Farm Ireland
Independent.ie

Tuesday 6 December 2016

Environment rules to see 200,000 cows culled in the Netherlands

Published 22/11/2016 | 12:00

Image: Getty Images/iStockphoto
Image: Getty Images/iStockphoto

Close to 200,000 cows are to be culled over the coming months in the Netherlands in a desperate attempt by Dutch authorities to avoid losing their nitrates derogations.

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The Irish Government will soon be seeking approval for the continued availability of the Nitrates Derogation to Irish farmers.

The Nitrates Directive has been in place since 1991. It aims to protect water quality from pollution by agricultural sources and to promote the use of good farming practice.

Similar to many intensive Irish dairy farms, the majority of Dutch livestock farmers have derogations to apply up to 250kg/ha of nitrogen per year, up from the standard annual limit of 170kg/ha.

However, this derogation has been jeopardised by the Dutch breaching their phosphate limits each year for the last three years.

Farmers had been banking on the introduction of a new quota system for phosphorus that would have allowed retiring farmers to sell their phosphorus allowance to those staying in the sector.

Rabobank's Kevin Bellamy
Rabobank's Kevin Bellamy

However, a ruling that this would contravene EU State aid rules has forced authorities to adopt a more drastic option of reducing national output by 13pc through a cull of the estimated 1.8m dairy herd.

Mitigation

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Initial predictions had indicated a figure of closer to 100,000 cows being culled, due to mitigation measures being considered by the Dutch government.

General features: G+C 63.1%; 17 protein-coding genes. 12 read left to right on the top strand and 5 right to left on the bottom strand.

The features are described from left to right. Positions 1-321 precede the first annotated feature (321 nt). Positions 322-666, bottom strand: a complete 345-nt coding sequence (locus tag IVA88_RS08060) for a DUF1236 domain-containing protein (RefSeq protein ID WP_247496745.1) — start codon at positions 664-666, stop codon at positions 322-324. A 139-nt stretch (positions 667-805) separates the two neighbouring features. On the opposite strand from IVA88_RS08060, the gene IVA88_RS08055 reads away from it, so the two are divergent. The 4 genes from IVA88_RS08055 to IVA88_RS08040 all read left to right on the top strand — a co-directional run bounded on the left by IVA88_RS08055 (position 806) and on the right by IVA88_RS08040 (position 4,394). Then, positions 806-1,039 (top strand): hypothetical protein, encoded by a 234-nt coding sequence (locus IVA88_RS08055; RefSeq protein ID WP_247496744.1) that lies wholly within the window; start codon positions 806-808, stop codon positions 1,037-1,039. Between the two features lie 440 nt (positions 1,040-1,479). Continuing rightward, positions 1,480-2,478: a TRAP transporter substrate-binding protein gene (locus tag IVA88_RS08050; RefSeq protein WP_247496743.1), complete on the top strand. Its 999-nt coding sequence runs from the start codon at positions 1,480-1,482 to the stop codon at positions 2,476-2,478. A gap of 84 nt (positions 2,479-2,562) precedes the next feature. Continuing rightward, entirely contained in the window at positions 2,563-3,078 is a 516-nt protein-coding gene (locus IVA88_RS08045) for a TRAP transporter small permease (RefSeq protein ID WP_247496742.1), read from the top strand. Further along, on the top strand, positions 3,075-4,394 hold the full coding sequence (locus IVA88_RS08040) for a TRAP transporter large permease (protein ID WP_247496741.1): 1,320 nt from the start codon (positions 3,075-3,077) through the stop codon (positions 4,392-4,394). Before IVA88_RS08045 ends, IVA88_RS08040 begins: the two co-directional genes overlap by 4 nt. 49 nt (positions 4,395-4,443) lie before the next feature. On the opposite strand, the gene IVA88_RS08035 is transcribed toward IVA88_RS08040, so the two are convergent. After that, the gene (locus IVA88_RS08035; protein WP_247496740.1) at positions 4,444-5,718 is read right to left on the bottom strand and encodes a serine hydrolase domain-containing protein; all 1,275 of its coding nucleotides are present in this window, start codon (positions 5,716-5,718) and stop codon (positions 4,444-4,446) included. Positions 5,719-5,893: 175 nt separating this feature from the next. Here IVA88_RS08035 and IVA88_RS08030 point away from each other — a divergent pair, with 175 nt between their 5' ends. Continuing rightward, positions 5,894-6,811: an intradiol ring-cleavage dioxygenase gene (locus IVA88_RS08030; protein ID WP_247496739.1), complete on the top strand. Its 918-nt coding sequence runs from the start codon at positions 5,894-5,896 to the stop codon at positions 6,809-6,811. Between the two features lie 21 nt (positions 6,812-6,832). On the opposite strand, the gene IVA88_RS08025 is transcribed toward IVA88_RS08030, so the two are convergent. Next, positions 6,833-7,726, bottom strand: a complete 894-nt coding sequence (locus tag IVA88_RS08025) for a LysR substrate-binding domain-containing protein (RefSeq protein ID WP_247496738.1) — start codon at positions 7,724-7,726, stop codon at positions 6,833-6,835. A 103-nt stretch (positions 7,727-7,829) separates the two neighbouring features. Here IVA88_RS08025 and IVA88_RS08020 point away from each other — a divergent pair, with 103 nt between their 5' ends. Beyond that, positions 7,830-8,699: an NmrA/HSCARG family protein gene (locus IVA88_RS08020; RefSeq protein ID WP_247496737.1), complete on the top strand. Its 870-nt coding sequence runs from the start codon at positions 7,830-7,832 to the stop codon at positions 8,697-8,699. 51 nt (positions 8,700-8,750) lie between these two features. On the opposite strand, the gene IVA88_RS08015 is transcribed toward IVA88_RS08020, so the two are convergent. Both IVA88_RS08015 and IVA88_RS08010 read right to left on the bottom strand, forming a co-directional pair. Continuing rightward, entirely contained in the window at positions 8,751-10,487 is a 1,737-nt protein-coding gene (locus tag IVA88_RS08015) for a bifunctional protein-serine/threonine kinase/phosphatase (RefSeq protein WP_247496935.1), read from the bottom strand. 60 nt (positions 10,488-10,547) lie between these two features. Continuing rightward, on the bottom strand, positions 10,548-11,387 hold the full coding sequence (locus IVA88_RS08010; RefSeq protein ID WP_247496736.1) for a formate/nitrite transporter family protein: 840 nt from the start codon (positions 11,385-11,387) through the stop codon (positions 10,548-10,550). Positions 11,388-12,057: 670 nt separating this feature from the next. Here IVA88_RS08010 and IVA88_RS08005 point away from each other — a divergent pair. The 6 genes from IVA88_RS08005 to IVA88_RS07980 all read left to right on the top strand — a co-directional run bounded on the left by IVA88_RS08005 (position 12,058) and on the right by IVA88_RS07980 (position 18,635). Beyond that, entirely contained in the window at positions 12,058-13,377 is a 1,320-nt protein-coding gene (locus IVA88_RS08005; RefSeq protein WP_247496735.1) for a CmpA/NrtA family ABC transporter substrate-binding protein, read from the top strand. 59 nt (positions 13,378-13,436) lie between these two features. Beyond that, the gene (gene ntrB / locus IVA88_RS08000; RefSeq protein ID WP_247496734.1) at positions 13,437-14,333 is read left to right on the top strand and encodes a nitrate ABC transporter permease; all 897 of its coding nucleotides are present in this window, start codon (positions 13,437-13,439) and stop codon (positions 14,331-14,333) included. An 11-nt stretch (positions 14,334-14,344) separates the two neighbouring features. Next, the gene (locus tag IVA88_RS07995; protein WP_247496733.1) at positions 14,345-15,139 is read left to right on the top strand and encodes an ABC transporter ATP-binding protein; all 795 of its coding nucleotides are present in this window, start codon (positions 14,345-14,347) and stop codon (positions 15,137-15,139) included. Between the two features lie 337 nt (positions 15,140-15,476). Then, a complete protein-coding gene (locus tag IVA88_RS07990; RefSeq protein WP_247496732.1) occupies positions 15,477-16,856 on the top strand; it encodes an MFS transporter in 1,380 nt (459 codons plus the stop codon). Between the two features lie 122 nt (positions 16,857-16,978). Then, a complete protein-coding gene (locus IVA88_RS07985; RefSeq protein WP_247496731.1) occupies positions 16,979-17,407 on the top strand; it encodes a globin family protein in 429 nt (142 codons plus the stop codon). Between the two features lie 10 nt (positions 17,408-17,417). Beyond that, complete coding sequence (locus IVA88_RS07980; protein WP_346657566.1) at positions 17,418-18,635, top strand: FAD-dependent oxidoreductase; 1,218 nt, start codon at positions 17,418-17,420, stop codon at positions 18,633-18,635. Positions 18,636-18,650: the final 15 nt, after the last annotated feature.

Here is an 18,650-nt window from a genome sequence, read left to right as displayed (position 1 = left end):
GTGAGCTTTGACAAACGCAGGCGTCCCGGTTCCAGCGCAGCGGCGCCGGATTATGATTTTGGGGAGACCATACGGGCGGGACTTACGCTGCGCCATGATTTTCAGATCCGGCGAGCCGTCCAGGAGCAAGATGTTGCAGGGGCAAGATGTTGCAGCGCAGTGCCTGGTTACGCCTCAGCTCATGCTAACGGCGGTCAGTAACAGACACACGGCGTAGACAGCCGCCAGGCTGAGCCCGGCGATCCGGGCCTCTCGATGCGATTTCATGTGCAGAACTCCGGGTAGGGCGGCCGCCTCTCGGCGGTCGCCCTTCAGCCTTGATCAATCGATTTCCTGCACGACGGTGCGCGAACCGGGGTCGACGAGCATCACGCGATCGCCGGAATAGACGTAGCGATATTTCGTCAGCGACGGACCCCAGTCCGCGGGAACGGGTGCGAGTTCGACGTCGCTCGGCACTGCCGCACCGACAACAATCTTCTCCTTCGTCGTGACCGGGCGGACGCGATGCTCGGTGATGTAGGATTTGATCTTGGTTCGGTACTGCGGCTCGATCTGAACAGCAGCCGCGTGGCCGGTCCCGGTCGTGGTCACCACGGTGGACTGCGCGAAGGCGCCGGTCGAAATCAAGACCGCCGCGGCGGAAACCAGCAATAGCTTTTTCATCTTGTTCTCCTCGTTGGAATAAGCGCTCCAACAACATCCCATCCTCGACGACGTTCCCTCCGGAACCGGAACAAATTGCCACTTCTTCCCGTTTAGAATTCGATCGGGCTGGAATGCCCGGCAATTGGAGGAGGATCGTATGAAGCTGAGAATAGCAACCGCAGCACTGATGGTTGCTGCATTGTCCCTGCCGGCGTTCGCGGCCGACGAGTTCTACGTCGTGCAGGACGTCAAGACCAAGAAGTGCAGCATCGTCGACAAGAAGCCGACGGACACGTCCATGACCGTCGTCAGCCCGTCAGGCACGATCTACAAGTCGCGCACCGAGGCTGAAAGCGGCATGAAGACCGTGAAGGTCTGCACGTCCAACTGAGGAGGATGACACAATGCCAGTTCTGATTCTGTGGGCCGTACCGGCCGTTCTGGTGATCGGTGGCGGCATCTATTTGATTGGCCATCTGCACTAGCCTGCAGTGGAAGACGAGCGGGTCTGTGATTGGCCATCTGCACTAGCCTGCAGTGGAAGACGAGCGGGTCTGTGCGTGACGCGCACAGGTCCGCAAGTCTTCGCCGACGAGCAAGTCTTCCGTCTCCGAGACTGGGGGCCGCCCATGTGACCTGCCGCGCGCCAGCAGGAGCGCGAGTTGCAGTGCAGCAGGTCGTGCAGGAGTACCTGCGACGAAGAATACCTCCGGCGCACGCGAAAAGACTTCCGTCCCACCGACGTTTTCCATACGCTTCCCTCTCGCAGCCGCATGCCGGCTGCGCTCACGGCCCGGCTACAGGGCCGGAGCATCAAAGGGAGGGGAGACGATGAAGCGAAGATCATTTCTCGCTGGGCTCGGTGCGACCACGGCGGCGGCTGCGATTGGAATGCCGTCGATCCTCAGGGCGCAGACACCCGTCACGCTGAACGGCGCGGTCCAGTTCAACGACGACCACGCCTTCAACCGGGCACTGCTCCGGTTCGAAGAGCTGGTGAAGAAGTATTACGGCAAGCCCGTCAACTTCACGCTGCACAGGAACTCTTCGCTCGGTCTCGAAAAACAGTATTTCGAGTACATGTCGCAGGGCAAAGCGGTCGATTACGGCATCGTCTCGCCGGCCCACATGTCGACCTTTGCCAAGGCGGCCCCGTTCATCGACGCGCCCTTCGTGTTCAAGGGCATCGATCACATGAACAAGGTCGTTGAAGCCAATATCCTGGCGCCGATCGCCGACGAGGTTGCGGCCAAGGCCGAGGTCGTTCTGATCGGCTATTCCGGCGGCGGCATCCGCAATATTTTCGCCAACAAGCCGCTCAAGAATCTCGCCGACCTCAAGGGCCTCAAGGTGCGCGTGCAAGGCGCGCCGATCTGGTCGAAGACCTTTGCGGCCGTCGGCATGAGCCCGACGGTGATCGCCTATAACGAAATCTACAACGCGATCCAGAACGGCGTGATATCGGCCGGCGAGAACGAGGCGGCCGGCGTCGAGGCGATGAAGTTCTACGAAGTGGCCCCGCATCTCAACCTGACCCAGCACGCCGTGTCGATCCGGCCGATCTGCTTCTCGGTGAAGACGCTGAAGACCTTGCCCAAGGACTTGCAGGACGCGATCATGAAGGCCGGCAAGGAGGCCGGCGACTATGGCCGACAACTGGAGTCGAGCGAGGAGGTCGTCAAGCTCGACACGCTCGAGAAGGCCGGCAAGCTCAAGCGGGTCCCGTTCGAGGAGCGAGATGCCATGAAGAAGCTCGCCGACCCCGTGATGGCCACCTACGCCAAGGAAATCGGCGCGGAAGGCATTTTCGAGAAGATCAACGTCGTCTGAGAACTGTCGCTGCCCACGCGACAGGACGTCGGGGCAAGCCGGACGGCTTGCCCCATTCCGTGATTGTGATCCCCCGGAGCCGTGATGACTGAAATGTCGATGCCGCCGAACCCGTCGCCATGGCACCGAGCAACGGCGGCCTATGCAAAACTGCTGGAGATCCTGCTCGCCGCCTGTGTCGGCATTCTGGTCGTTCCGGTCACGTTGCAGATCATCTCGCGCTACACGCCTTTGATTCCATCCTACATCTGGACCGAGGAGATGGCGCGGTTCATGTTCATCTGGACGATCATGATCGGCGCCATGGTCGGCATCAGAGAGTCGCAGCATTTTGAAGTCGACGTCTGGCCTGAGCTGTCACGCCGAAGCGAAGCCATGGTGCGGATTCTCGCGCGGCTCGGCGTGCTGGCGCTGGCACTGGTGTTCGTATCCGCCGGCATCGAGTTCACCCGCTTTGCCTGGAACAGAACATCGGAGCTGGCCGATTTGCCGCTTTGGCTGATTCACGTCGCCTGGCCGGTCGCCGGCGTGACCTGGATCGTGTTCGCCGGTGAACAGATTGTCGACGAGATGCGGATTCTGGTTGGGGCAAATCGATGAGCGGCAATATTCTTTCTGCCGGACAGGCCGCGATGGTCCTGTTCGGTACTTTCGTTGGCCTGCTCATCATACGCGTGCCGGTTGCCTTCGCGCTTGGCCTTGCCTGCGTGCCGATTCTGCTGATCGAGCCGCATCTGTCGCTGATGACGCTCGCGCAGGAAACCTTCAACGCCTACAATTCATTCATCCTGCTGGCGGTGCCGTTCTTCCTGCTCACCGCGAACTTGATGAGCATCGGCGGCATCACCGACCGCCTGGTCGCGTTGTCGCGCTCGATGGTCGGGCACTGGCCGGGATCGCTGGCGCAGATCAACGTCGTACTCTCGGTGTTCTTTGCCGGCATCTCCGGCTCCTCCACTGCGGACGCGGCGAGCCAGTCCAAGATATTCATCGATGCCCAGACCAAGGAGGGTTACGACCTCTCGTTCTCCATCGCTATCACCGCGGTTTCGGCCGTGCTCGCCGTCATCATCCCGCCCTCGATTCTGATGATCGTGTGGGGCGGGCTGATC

"Low phosphate concentrates that would reduce the phosphate load in the slurry were being suggested, so there's no doubt that this is a severe knock-back for the Dutch industry and the intense politicking in recent weeks between lobby groups for pigs and dairy is unlikely to end here," said Rabobank's dairy analyst, Kevin Bellamy.

Livestock production is so intensive in Holland that there is very little artificial fertiliser used, which limits the scope for low phosphorus compounds to be used. In addition, the concept of exporting processed animal slurry to other regions outside of the Netherlands has been opposed by locals objecting to proposed sites for mega slurry processing facilities.

Dutch and Irish in the firing line

The Dutch, along with the Irish, have seen the biggest increases in milk production since the removal of milk quotas.

Many other regions blamed both the Irish and their Dutch counterparts for collapsing milk prices over the last two years. While Dutch milk output is likely to fall by a minimum of 750,000t, it is a preferable to losing their nitrates derogation, which would double the cut imposed.

While Irish dairy farmers will see the development as a positive one, beef finishers will be concerned about the impact of an extra 100,000 cull cows in a European beef sector that is already struggling. Spot milk prices in Holland have risen to 45c/l in recent weeks, with Fonterra also giving their price forecast by 12pc to NZ$6/kg milk solids.

The move by the world's largest dairy co-op is set to boost returns for Kiwi farmers by €850m, and brings the average milk price in New Zealand to 29.9c/l, similar to Irish averages following increases across the board from Irish milk processors for October deliveries.

However, large Irish exporters of milk powders such as Ornua and Glanbia will be unhappy this week as the EU has decided to start selling intervention stocks at prices of just €2,100/t, which is likely to slow further price increases.

Meanwhile, Northern Irish milk suppliers are pushing for processors to switch to setting milk prices on a forward rather than retrospective basis.

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